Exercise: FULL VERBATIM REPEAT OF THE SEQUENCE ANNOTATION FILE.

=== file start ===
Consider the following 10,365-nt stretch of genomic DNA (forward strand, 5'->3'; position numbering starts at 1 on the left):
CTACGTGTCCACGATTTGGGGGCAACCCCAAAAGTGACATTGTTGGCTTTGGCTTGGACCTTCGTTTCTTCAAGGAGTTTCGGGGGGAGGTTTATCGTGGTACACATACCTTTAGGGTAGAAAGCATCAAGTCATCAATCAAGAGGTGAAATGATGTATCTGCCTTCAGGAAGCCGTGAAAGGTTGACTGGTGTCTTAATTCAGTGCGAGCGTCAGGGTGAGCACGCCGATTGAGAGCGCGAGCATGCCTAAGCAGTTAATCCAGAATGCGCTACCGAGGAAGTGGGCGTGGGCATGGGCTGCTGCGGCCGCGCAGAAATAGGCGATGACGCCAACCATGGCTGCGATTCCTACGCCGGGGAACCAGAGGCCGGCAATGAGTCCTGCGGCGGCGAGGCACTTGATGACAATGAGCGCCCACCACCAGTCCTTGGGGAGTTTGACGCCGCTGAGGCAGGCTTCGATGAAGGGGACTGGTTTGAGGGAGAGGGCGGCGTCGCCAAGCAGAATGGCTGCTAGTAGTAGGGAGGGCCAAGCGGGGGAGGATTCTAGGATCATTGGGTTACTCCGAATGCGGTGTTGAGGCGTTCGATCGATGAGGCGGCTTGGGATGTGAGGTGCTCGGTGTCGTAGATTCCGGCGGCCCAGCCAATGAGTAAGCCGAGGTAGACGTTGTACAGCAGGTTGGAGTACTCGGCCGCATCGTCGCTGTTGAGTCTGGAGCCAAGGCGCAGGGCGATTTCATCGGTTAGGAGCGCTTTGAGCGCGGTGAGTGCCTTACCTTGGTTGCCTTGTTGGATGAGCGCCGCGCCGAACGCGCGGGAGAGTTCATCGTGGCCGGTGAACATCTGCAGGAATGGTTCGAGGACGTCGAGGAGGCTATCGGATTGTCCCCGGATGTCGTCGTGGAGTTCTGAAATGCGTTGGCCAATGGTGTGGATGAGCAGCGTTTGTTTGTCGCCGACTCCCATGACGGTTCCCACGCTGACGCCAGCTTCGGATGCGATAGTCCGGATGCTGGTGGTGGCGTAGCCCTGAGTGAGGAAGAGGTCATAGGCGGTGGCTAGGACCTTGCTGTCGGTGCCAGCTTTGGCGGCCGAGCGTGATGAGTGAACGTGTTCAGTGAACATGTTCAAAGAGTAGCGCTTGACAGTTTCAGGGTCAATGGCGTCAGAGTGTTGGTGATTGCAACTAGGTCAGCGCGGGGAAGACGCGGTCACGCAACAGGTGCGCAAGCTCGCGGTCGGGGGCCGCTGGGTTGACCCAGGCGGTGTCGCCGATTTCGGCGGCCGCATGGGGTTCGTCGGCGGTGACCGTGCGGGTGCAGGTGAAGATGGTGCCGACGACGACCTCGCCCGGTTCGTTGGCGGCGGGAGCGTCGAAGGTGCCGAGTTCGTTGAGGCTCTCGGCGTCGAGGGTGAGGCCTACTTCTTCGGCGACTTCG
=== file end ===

Consider the following 10,365-nt stretch of genomic DNA (forward strand, 5'->3'; position numbering starts at 1 on the left):
CTACGTGTCCACGATTTGGGGGCAACCCCAAAAGTGACATTGTTGGCTTTGGCTTGGACCTTCGTTTCTTCAAGGAGTTTCGGGGGGAGGTTTATCGTGGTACACATACCTTTAGGGTAGAAAGCATCAAGTCATCAATCAAGAGGTGAAATGATGTATCTGCCTTCAGGAAGCCGTGAAAGGTTGACTGGTGTCTTAATTCAGTGCGAGCGTCAGGGTGAGCACGCCGATTGAGAGCGCGAGCATGCCTAAGCAGTTAATCCAGAATGCGCTACCGAGGAAGTGGGCGTGGGCATGGGCTGCTGCGGCCGCGCAGAAATAGGCGATGACGCCAACCATGGCTGCGATTCCTACGCCGGGGAACCAGAGGCCGGCAATGAGTCCTGCGGCGGCGAGGCACTTGATGACAATGAGCGCCCACCACCAGTCCTTGGGGAGTTTGACGCCGCTGAGGCAGGCTTCGATGAAGGGGACTGGTTTGAGGGAGAGGGCGGCGTCGCCAAGCAGAATGGCTGCTAGTAGTAGGGAGGGCCAAGCGGGGGAGGATTCTAGGATCATTGGGTTACTCCGAATGCGGTGTTGAGGCGTTCGATCGATGAGGCGGCTTGGGATGTGAGGTGCTCGGTGTCGTAGATTCCGGCGGCCCAGCCAATGAGTAAGCCGAGGTAGACGTTGTACAGCAGGTTGGAGTACTCGGCCGCATCGTCGCTGTTGAGTCTGGAGCCAAGGCGCAGGGCGATTTCATCGGTTAGGAGCGCTTTGAGCGCGGTGAGTGCCTTACCTTGGTTGCCTTGTTGGATGAGCGCCGCGCCGAACGCGCGGGAGAGTTCATCGTGGCCGGTGAACATCTGCAGGAATGGTTCGAGGACGTCGAGGAGGCTATCGGATTGTCCCCGGATGTCGTCGTGGAGTTCTGAAATGCGTTGGCCAATGGTGTGGATGAGCAGCGTTTGTTTGTCGCCGACTCCCATGACGGTTCCCACGCTGACGCCAGCTTCGGATGCGATAGTCCGGATGCTGGTGGTGGCGTAGCCCTGAGTGAGGAAGAGGTCATAGGCGGTGGCTAGGACCTTGCTGTCGGTGCCAGCTTTGGCGGCCGAGCGTGATGAGTGAACGTGTTCAGTGAACATGTTCAAAGAGTAGCGCTTGACAGTTTCAGGGTCAATGGCGTCAGAGTGTTGGTGATTGCAACTAGGTCAGCGCGGGGAAGACGCGGTCACGCAACAGGTGCGCAAGCTCGCGGTCGGGGGCCGCTGGGTTGACCCAGGCGGTGTCGCCGATTTCGGCGGCCGCATGGGGTTCGTCGGCGGTGACCGTGCGGGTGCAGGTGAAGATGGTGCCGACGACGACCTCGCCCGGTTCGTTGGCGGCGGGAGCGTCGAAGGTGCCGAGTTCGTTGAGGCTCTCGGCGTCGAGGGTGAGGCCTACTTCTTCGGCGACTTCG